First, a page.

Summary: Paul proclaims that we are all one in Christ.

Galatians 3:1-9, 23-29 “Unified"


The struggle between Paul and his gospel of grace and the Circumcision Party and their demand for works continue. Last week the Circumcision Party attacked Paul’s credentials as an apostle. They said that Paul really wasn’t an apostle because he wasn’t one of the twelve disciples of Jesus. Paul countered that his apostleship was a demonstration of God’s grace. Even when he was a religious extremist persecuting the church God reached out in grace and drew Paul into God’s family and appointed him as an apostle.

Even though Paul has successfully defended himself, many of the Galatians have sided with the Circumcision Party. Paul is amazed that the Galatians would give up the grace of God and replace it with works. He knows that it will not only lead to an empty religion, but also cause division in the fellowship.

Perhaps we shouldn’t be too surprised that the Galatians are so addicted to the idea of being righteous through works. Certainly, the society that they lived in and that we live in place an emphasis on work.


Roman society was a very class ordered society. Classes were segregated by power, wealth, occupation, and whether people were slave or free. At the top were the ruling class and land owners. They were followed by the merchants who were followed by the common people. At the bottom of the heap were the slaves. People were judged by their power, their wealth and their work.

The United States is very similar. We too have classes. It is false to say that we are classless. It is somewhat easier to cross classes—if we work hard enough. None of us consider ourselves in the class of the Kennedy’s or the Trumps. Nor do we classify ourselves with the homeless or that gang member. Much of what other people judge us by and how we judge ourselves is based on our work and the success that our work brings us.

Examples of this abound

• School is out. Students brought home report cards along with all of their books and papers. Good students had good grades. Bad students had poor grades.

• Most of those who are employed go through periodical performance reviews. The focus is on what you have accomplished and how hard you have worked.

• Were in a great debate in this country on whether it is a privilege or a right to not be hungry in this country. Are only those who demonstrate results and growth worthy of the privilege of being well fed? Or, in this land of abundance, does everyone have the right to be free from hunger.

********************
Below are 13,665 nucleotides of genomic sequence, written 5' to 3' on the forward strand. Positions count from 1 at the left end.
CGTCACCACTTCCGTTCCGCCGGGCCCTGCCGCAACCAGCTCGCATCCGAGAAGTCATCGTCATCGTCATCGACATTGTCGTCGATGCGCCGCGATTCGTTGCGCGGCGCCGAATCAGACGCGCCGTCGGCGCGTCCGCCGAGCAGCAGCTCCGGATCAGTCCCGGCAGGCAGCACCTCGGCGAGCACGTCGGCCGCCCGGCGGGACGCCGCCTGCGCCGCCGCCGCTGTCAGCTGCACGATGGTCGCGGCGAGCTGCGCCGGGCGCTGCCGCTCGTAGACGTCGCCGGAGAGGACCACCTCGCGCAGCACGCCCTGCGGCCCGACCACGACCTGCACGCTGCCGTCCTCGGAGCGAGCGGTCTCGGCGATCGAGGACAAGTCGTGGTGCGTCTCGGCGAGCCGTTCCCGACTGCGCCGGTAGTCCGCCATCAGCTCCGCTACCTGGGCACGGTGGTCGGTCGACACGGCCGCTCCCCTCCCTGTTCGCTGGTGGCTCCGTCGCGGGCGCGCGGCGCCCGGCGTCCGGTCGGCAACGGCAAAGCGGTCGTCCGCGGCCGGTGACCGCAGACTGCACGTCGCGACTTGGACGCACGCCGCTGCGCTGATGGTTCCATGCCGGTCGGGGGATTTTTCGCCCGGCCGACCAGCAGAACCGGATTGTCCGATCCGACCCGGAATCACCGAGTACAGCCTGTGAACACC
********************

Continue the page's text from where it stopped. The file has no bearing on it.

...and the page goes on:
No wonder we bring these ideas and expectations of work into our religious lives. We categorize ourselves by our church attendance, level of financial support, involvement in church activities and even the amount we help our neighbors and serve others during the week.

How different this is from what we hope our families are like. Young people can bring home less than perfect report cards and still be loved. Adults can experience a poor performance review and still be loved at home. No matter who we are or what we do love, acceptance and grace are the dominant forces in our families.

Knowing this Paul points out the emptiness of a society and fellowship that is based on works and not on grace.


The Circumcision Party argued that the Jews had always had the law as the basis of their faith. Paul disagreed.

In verse six, Paul points out that Abraham believed and he was considered righteous. Abraham’s righteousness was based on faith and not on works. The law came later.

In verse two, Paul points out to the Galatians that they received the Spirit—they might have had a “Pentecostal Experience” when they believed. It didn’t happen when they collected enough good works.

Paul declares in verse 23 that the law was like a babysitter that kept us in line until our parents came home. The lives of the Christians are now based on a relationship with God rather than an enforcement of a list of do’s and don’ts.


Paul understood the Christian fellowship to be a classless society. As he writes in verse twenty-eight, there is no longer slave or free, male or female, for all are one in Jesus Christ.

Only by grace can followers of Jesus experience the kingdom of God where all people are children of God, loved by God, forgiven by God and recipients of God’s grace. God’s grace is what allows us to be one.

God’s grace is what enables us to be an accepting, welcoming congregation. We are not separated by our differences but united by God’s love.

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